With her hair in styled victory rolls, perfect red lips and waspish waist, Sally Anne Moss is the epitome of the 1950s pin-up, writes Emily Bridgewater.
But at just 31, and a child of the 80s, she embodies an age she would never have known.
When her partner Stuart Smith arrives at The Vintage Salon where I meet them, he’s fresh from work – and his apparel is more what you’d expect of someone working in the IT department of the NHS.
However, as he rolls up his shirt, he reveals sleeves of tattoos which are a homage to a bygone era.
It was a love of all that’s vintage that brought the couple together after they met at 1920s Lindy Hop dance lessons.
“They were the type of lessons you didn’t need a partner for and I just went along with a friend because I really wanted to learn how to Lindy Hop,” says Sally.
“Lindy Hop is where most modern dances started – all the dances you see on Strictly Come Dancing come from the Lindy Hop.
“I didn’t go there looking for love. I went to learn to dance. But meeting someone was certainly a bonus.”
Stuart, aged 35, also didn’t go to the lessons looking for romance. “My friend Jen wanted to go and I was really interested in learning too.
“You never dance with the same partner, the guys move on and dance with different girls. At first we didn’t really talk much but then we became friends on Facebook after I contacted Sally Anne with the name of a song we’d danced to.”
However, it wasn’t until they went to see a screening of the 1948 film Key Largo, starring Humphrey Bogart and Lauren Bacall, that they really hit it off.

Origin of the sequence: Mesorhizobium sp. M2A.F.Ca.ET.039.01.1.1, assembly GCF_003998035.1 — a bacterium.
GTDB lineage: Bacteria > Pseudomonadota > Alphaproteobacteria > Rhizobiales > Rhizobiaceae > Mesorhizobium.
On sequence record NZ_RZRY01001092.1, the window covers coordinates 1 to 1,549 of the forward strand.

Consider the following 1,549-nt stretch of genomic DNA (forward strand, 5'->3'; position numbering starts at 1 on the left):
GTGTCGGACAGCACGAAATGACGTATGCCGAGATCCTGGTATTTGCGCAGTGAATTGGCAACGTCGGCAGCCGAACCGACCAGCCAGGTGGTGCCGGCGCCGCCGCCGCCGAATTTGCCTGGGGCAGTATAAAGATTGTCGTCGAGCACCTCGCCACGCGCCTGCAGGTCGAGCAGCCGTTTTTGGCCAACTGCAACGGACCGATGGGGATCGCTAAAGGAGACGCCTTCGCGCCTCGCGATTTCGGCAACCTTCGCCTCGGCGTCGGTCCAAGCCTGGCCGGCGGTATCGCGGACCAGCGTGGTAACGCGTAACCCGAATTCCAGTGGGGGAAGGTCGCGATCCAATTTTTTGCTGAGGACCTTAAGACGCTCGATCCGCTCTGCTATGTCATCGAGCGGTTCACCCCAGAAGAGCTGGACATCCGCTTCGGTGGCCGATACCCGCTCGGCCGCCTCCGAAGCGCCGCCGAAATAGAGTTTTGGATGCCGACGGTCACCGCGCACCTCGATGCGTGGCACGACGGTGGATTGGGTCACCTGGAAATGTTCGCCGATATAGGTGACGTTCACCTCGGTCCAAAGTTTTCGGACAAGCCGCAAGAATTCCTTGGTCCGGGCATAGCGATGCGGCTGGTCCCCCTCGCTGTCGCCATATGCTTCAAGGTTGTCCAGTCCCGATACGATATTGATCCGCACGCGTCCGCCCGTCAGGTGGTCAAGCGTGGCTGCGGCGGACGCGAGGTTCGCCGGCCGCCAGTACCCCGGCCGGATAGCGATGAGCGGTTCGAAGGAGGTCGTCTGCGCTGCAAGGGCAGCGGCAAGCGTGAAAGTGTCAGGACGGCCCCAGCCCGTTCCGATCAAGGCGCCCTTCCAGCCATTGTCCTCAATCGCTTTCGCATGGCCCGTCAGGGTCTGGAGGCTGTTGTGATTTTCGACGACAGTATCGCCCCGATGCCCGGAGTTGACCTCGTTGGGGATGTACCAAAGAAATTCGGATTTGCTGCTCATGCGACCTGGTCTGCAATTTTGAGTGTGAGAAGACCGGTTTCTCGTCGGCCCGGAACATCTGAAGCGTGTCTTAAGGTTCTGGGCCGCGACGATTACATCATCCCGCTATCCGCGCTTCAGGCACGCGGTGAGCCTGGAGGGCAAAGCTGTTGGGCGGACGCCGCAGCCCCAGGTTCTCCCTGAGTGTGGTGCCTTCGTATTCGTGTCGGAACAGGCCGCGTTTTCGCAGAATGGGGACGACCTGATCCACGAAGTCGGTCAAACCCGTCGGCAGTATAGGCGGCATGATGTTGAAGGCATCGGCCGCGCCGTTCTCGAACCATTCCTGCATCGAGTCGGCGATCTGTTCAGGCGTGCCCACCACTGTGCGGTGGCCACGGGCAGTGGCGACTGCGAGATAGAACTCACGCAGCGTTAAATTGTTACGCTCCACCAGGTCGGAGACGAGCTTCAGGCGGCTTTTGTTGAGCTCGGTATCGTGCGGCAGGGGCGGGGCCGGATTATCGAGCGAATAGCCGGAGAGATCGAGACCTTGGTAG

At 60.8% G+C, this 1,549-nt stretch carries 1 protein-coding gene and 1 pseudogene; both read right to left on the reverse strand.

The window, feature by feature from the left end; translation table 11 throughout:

“Afterwards I asked Sally Anne if she wanted to go for a drink sometime and it went from there,” explains Stuart, who has family in Willenhall, Darlaston and Lichfield.
That was three years ago and the couple now share a home in Yardley, Birmingham.
“We haven’t done too much to this house as we are looking to sell up and move, although we do have some vintage furniture and lots of vintage radios – but they don’t all work,” says Sally Anne, a reception class teacher in Cotteridge, Birmingham.
“But we want our next house to have a real vintage influence. I’d like a full 1950s-style kitchen, and the lounge will definitely have a Mad Men feel to it. We’d also like some taxidermy – we like the darker side of vintage too.”
Stuart adds, smiling, “I am thinking more gentleman’s club-style with lots of dark wood and a vintage drinks cabinet. I want to convert an old television set into a drinks cabinet.”
The couple’s interest in retro style started long before they met.
Sally Anne began shopping for vintage clothes as a teenager; at markets, charity shops, and later ebay.
“My inspiration comes from old films such as The Killers, Casablanca and Grease – I just love the prom dresses and hairstyles.
“I also love the old musicals like Calamity Jane.”
Stuart adds: “And I am a huge James Dean fan, films like Rebel Without a Cause are really inspiring.”
His interest was sparked when he attended classic car shows. “Some of the people there were all dressed up in vintage clothes and I thought they looked really good. I was also into the music of the era, rockabilly and artists like Johnny Cash. None of my friends at the time were really into that scene though.”
Now the couple have a mix of friends, both from inside and outside the scene. Their choice of holidays is even influenced by their shared interest in retro chic.